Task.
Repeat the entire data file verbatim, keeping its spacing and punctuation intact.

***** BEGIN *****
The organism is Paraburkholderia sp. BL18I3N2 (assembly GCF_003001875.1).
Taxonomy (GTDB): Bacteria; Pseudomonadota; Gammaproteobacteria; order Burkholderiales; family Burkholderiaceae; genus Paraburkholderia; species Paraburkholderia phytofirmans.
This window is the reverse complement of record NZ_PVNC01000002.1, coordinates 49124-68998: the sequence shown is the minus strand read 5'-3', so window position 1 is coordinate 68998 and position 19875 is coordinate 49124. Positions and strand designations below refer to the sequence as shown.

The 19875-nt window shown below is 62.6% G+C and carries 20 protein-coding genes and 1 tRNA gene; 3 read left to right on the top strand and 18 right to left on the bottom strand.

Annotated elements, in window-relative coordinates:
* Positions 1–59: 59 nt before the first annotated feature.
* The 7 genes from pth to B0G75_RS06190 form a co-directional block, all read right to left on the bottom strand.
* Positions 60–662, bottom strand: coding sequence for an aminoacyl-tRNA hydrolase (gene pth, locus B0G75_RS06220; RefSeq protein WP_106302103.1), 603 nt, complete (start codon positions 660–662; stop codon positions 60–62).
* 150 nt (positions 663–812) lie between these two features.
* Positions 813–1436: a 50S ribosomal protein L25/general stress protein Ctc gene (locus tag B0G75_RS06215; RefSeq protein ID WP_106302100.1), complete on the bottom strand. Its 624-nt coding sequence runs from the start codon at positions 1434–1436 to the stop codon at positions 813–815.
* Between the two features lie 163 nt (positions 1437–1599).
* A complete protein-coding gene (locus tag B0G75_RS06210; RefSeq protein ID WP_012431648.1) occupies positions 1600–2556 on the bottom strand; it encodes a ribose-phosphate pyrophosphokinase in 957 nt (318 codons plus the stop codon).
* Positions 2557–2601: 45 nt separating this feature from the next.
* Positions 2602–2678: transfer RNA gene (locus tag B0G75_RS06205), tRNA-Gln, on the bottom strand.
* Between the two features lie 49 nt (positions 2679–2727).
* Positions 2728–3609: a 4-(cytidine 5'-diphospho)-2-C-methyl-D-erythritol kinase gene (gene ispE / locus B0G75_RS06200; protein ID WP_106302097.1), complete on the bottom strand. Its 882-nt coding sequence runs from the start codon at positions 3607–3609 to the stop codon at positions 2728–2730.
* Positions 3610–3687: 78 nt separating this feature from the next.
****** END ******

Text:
The organism is Paraburkholderia sp. BL18I3N2 (assembly GCF_003001875.1).
Taxonomy (GTDB): Bacteria; Pseudomonadota; Gammaproteobacteria; order Burkholderiales; family Burkholderiaceae; genus Paraburkholderia; species Paraburkholderia phytofirmans.
This window is the reverse complement of record NZ_PVNC01000002.1, coordinates 49124-68998: the sequence shown is the minus strand read 5'-3', so window position 1 is coordinate 68998 and position 19875 is coordinate 49124. Positions and strand designations below refer to the sequence as shown.

The 19875-nt window shown below is 62.6% G+C and carries 20 protein-coding genes and 1 tRNA gene; 3 read left to right on the top strand and 18 right to left on the bottom strand.

Annotated elements, in window-relative coordinates:
* Positions 1–59: 59 nt before the first annotated feature.
* The 7 genes from pth to B0G75_RS06190 form a co-directional block, all read right to left on the bottom strand.
* Positions 60–662, bottom strand: coding sequence for an aminoacyl-tRNA hydrolase (gene pth, locus B0G75_RS06220; RefSeq protein WP_106302103.1), 603 nt, complete (start codon positions 660–662; stop codon positions 60–62).
* 150 nt (positions 663–812) lie between these two features.
* Positions 813–1436: a 50S ribosomal protein L25/general stress protein Ctc gene (locus tag B0G75_RS06215; RefSeq protein ID WP_106302100.1), complete on the bottom strand. Its 624-nt coding sequence runs from the start codon at positions 1434–1436 to the stop codon at positions 813–815.
* Between the two features lie 163 nt (positions 1437–1599).
* A complete protein-coding gene (locus tag B0G75_RS06210; RefSeq protein ID WP_012431648.1) occupies positions 1600–2556 on the bottom strand; it encodes a ribose-phosphate pyrophosphokinase in 957 nt (318 codons plus the stop codon).
* Positions 2557–2601: 45 nt separating this feature from the next.
* Positions 2602–2678: transfer RNA gene (locus tag B0G75_RS06205), tRNA-Gln, on the bottom strand.
* Between the two features lie 49 nt (positions 2679–2727).
* Positions 2728–3609: a 4-(cytidine 5'-diphospho)-2-C-methyl-D-erythritol kinase gene (gene ispE / locus B0G75_RS06200; protein ID WP_106302097.1), complete on the bottom strand. Its 882-nt coding sequence runs from the start codon at positions 3607–3609 to the stop codon at positions 2728–2730.
* Positions 3610–3687: 78 nt separating this feature from the next.